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Old 10-02-2020, 11:15 AM   #28
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I have browsed this thread several times and continue to be amazed by the number of people who consider this to be an important question. The OP was just asking for opinions, not attempting to set up a cage match.

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... they meet the definition of cash.
I am also a little puzzled by statements like this. Is there a stone tablet somewhere that I have missed?

I think the appropriate attitude towards this kind of question was exhibited in Through the Looking Glass: "When I use a word," Humpty Dumpty said, in rather a scornful tone, "it means just what I choose it to meanóneither more nor less." I know what I consider to be cash and really don't care what criteria others may use for identifying their "cash." We are all right.
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Old 10-02-2020, 11:54 AM   #29
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2yrs of living expenses in 3 mo CDs sounds painful.
Really doesnít matter if you have more than enough.
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Old 10-02-2020, 12:26 PM   #30
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Really doesnít matter if you have more than enough.


Thatís very true but a lot of folks are not that fortunate. Iím helping a family member now....Plus the difference between nothing and practically nothing is minor but itís still painful for me to contemplate my deposits being disrespected.
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Old 10-02-2020, 02:10 PM   #31
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I include cash in my AA, counting everything in checking/savings/MM accounts as cash.

However, I do have a Mass Mutual life insurance policy with a fair amount of cash value. I do not know how to count that.
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Old 10-02-2020, 02:46 PM   #32
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... However, I do have a Mass Mutual life insurance policy with a fair amount of cash value. I do not know how to count that.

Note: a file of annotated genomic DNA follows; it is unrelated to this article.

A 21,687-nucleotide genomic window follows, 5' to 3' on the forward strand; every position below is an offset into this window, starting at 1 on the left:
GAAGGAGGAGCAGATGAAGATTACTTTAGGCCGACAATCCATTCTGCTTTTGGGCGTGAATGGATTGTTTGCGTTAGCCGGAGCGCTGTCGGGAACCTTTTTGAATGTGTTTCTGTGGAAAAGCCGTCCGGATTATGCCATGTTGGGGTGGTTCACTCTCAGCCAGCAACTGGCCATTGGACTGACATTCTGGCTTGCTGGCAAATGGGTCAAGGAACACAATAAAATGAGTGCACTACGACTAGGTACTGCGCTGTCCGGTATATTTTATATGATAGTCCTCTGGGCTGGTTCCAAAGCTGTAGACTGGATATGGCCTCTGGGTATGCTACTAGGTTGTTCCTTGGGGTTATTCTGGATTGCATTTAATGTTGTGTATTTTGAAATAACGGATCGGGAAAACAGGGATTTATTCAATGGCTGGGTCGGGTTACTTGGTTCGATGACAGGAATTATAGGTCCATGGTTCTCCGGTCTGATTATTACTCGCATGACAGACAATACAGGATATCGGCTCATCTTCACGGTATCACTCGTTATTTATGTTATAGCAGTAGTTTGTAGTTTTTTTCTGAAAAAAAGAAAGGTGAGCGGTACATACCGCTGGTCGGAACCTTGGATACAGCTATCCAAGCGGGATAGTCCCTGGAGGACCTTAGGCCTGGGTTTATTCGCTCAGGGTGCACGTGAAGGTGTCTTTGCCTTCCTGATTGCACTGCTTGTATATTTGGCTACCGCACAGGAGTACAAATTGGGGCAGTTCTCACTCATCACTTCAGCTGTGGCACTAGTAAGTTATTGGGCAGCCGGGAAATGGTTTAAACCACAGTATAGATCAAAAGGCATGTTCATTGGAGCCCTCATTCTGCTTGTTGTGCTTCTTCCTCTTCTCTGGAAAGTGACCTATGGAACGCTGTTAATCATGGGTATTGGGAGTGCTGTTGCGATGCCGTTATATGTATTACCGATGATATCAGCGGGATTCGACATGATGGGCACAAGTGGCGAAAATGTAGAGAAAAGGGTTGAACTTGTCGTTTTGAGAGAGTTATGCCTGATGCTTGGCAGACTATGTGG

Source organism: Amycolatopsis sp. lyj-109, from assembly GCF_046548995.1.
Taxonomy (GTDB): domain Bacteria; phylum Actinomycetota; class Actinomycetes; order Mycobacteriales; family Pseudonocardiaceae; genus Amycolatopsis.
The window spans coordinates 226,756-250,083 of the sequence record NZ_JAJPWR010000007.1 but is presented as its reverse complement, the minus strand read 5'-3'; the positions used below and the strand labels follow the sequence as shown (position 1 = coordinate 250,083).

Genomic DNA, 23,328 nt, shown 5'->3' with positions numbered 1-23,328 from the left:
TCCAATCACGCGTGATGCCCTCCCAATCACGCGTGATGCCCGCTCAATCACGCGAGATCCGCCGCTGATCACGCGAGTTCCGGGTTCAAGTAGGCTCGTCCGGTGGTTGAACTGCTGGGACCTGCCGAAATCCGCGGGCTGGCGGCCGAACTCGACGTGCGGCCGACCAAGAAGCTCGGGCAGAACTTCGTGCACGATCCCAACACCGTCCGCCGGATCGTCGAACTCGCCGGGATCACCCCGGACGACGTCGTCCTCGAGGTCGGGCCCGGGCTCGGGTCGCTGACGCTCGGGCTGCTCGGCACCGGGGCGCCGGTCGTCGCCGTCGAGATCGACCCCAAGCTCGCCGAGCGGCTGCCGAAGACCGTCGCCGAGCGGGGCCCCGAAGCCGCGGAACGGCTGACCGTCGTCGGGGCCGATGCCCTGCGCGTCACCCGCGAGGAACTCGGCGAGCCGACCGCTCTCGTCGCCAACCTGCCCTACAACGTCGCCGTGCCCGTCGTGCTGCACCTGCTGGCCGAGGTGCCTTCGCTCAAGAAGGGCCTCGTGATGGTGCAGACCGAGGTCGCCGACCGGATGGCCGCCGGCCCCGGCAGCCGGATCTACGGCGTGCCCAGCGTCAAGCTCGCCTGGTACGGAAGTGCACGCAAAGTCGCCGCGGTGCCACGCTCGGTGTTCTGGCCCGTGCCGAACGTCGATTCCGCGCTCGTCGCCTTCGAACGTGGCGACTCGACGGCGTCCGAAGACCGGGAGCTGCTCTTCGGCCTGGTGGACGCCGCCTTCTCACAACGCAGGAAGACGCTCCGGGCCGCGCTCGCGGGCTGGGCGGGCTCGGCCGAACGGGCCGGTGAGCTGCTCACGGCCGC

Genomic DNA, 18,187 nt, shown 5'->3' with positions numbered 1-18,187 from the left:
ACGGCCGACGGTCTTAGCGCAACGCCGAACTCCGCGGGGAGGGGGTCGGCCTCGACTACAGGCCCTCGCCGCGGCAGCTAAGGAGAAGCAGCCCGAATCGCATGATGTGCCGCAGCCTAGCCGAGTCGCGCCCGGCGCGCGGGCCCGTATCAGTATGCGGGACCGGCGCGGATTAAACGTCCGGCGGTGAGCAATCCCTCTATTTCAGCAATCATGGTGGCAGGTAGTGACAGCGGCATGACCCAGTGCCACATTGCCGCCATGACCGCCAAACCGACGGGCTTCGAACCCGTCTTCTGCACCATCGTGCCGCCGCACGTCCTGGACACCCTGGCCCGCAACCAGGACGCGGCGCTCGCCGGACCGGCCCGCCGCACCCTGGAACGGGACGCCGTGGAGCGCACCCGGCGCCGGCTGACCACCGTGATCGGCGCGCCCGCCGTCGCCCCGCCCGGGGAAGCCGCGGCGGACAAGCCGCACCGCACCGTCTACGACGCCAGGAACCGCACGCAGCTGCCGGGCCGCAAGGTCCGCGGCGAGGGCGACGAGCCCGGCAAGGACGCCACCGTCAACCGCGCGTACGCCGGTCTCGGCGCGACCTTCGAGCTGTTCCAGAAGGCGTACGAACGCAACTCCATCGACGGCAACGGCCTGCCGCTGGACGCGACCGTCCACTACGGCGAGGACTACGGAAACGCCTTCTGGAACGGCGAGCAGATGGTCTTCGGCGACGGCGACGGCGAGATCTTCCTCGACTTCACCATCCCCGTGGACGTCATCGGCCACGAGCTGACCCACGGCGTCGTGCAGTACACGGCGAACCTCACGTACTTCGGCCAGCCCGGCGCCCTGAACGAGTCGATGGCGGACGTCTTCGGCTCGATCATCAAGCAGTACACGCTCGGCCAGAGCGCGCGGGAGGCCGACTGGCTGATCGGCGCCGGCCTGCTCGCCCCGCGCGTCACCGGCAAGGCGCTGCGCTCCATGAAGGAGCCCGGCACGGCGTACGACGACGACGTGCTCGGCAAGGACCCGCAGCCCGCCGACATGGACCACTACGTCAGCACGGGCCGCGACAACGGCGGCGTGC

FWIW, I include my CSV in fixed income... mine paid about 3% last year (2019-2020).. that is:

"interest" = increase in CSV for the year less premiums
average balance = beginning of year balance + 50% of premiums

and that is conservative in that it attributes zero value to mortality coverage since I consider it to be fixed income in my AA.
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Old 10-02-2020, 03:06 PM   #33
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I've always included cash and cash equivalents in my AA.
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Old 10-02-2020, 03:21 PM   #34
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Thatís very true but a lot of folks are not that fortunate. Iím helping a family member now....Plus the difference between nothing and practically nothing is minor but itís still painful for me to contemplate my deposits being disrespected.
Interest rates were better last fall...when the post you commented on was made. But you weren't the one who bumped an old thread.
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Old 10-02-2020, 04:14 PM   #35
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I've always included cash and cash equivalents in my AA.
I include them too. If I don't, my numbers are incomplete.
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Old 10-02-2020, 04:37 PM   #36
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Due to a series of unfortunate events we are at 31% in cash right now. Sure hope I can include it in my AA, 'cause I don't think I could take the emotional hit from not including it.
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Old 10-02-2020, 04:44 PM   #37
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I count everything except primary residence in my "invested" assets. Not sure how to define "cash." Obviously, checking account and any bank savings/CDs etc. I have a significant investment in a GIF (guaranteed income fund) which acts like bonds or cash, depending. Oh, the "fistful" of dollars I keep on hand, I do not count either as cash or investment. It's an insurance policy (we DID have an 18 hour Island wide electrical outage a few years back. Cash was king but YMMV.)
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Old 10-02-2020, 04:57 PM   #38
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Some of us don't count certain cash as part of our investment portfolio. Just semantics to some.